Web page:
Emergency Kits

Posted on
December 15, 2015 by

Emergency Preparedness Kits: Are you prepared?

“Where’s the flashlight??!!” This is often the first thing out of someone’s mouth when the power goes out. Not necessarily the biggest emergency as power companies are usually on the ball and have the situation cleared up within hours. But what if they didn’t? What if the power was out for a day? Two days? One week… Would you be prepared for an emergency?

Being prepared goes far beyond just having a flashlight that has working batteries in it (mental note: check flashlight batteries tonight…) stashed in the junk drawer in your kitchen or laundry room. Every year there are emergency situations across North America that warrant preparedness; hence, the Emergency preparedness kit. I know a lot of people have a mini version in the trunks of their vehicles (I live in Canada so it’s pretty common) but I don’t know a lot of people who have these in their homes.

Contrary to popular belief, survival kits did not go out of style at the end of the Cold War. Survival kits and disaster preparedness are still all the rage, for good reason. Our society is an ever-growing throbbing mass of people with the consumers out-weighing the producers.

It is the norm to go about our busy days thinking, “I can just go to the store and buy things if I need them.” or “I can just go to the bank.” or I can just turn on the faucet and open the fridge.” “That will never happen. “But it does happen. Ice storms, hurricanes, tornadoes, floods, earthquakes, extreme heat and cold strike every year and cause power outages, some of which can last for days. In these cases, the store, the bank and in extreme situations, the faucet, won’t be of any help to you and your family; that is why survival gear is always beneficial.

Below are some components of the basic Emergency Preparedness Kit (as suggested by the American Red Cross):

Basic Supplies:

At a minimum, have these basic supplies in an easy-to-carry emergency kit that you can use at home or take with you if you must evacuate. Make sure to account for how many people are in your household.

1 Gallon(s) of water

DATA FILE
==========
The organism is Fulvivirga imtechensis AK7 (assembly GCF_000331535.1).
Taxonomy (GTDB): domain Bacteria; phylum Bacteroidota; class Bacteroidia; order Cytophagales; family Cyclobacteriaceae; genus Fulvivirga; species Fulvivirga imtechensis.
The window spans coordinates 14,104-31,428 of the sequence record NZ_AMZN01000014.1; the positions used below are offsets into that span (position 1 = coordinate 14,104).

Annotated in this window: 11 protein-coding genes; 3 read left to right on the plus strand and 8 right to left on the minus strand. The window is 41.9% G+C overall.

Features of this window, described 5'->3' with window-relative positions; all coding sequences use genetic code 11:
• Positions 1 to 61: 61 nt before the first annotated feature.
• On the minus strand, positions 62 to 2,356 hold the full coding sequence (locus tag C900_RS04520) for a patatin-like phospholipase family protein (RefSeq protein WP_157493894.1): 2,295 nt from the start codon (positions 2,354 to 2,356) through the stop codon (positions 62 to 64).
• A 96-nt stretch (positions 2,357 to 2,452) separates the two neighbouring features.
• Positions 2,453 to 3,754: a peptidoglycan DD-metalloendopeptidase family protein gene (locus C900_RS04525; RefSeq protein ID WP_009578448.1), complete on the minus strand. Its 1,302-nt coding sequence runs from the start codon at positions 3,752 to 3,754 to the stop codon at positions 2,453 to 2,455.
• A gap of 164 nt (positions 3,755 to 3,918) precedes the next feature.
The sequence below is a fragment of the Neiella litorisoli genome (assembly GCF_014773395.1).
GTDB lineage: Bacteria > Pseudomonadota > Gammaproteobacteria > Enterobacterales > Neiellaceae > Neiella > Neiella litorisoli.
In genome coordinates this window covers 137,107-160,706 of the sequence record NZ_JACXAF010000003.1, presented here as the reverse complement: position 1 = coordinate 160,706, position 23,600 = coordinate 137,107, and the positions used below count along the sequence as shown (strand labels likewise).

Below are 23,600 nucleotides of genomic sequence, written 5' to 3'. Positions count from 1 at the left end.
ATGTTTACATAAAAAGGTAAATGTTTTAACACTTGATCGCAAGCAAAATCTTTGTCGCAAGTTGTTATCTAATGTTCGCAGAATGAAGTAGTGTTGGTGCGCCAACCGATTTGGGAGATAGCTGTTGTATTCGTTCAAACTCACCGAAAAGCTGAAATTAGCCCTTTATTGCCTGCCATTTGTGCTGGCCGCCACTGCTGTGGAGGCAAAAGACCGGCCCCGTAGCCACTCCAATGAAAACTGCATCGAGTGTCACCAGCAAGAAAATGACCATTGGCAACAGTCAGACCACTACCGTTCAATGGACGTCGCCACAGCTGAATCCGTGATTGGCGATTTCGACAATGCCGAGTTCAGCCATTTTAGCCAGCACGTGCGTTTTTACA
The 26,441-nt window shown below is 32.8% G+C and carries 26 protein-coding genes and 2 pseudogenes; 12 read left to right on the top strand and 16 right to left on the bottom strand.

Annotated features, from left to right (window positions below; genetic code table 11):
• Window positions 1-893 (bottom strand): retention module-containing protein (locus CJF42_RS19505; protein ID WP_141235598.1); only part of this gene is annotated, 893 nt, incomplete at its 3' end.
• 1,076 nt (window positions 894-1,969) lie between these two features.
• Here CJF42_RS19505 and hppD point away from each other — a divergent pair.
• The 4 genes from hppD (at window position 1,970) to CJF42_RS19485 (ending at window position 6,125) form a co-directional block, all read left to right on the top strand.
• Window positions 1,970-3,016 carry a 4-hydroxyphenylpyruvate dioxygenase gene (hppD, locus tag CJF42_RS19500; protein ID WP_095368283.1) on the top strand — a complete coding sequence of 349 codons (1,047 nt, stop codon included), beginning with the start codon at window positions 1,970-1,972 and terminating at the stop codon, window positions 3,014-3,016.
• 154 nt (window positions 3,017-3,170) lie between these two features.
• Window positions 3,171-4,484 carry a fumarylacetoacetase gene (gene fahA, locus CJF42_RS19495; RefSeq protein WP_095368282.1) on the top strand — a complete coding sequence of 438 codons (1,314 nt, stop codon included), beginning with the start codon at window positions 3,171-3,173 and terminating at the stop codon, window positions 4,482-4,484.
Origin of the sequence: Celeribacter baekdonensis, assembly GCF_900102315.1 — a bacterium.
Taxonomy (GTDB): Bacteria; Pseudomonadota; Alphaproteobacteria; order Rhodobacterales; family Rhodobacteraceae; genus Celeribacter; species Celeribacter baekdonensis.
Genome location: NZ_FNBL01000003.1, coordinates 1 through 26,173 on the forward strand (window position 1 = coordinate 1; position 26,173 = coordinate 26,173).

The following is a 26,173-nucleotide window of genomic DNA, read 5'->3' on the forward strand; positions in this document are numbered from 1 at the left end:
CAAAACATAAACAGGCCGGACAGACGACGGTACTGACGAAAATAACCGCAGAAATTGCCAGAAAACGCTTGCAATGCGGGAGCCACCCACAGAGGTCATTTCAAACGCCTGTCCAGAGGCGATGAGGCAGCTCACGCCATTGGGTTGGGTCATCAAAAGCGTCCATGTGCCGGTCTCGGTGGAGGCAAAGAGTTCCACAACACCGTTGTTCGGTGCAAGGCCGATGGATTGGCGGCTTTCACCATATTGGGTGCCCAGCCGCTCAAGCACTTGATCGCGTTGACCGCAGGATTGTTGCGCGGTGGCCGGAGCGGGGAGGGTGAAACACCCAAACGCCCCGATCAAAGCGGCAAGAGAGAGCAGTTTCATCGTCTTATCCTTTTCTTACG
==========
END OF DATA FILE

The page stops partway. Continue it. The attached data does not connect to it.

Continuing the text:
one gallon per person, per day
Keep a 3-day supply for evacuation; a 2-week supply for home

non perishable, easy-to-prepare items
Keep a 3-day supply for evacuation; 2-week supply for home

  • Flashlight
  • Battery-powered or hand-crank radio (a NOAA Weather Radio, if possible)
  • Extra batteries (to power flashlights, radios and entertainment items)
  • First aid kit
  • Medications and medical items. Keep a 7-day supply of medications whenever possible.
  • A multi-purpose tool ** (several tools that fold into a pocket-size unit)
  • Sanitation and personal hygiene items (such as toothbrushes, plastic bags, moist wipes, toilet paper, feminine supplies, etc.)
  • Copies of important personal documents.
  • List of medications and all pertinent medical information
  • Proof of address
  • Deed/lease to home
  • Passports/birth certificates
  • Insurance policies
  • Cell phone with chargers (your cell phone may be useful during an emergency)
  • Family and emergency contact information
  • Extra cash ** (remember that ATMs may not be working if the power is out.)
  • Emergency blanket
  • Map(s) of the area
  • An easy-to-carry container to store these items

Additional Supplies for All Members of Your Household:

  • Medical supplies for others
  • Hearing aids with extra batteries
  • Glasses
  • Contact lenses
  • Assistive devices

Baby supplies

  • Bottles
  • Formula
  • Baby food
  • Diapers

Pet supplies 

  • Collar
  • ID
  • Carrier
  • Leash
  • Bowl
  • Picture of you and your pet
  • Two way radios
  • Car keys and house keys
  • Manual can opener

Disaster-Specific Supplies: 
(Consider additional supplies based on the types of disasters common to your area.)

  • Whistle
  • N95 or surgical masks
  • Matches
  • Rain gear
  • Work gloves
  • Tools/supplies for securing your home (gather what you will need to turn off utilities, etc.)
  • Extra clothing, a hat and sturdy shoes * (especially if you live in a colder climate)
  • Plastic sheeting/duct tape/scissors
  • Household liquid bleach
  • Entertainment items
  • Blankets or sleeping bags *

For a more comprehensive and specific list, you can visit www.redcross.org.

It is suggested that you replenish or replace your food and water supplies every 6 months to make sure that everything is still safely consumable. For a many emergencies we have a warning system, so just having the basics prepared, or all in the same general area will probably suffice.

Will you ever use this kit? Maybe, maybe not. Some of us live in parts of the world where it seems fairly unlikely that anything disastrous will ever happen. But one thing is certain: assembling your family’s Emergency Kit is the first and biggest step to being prepared.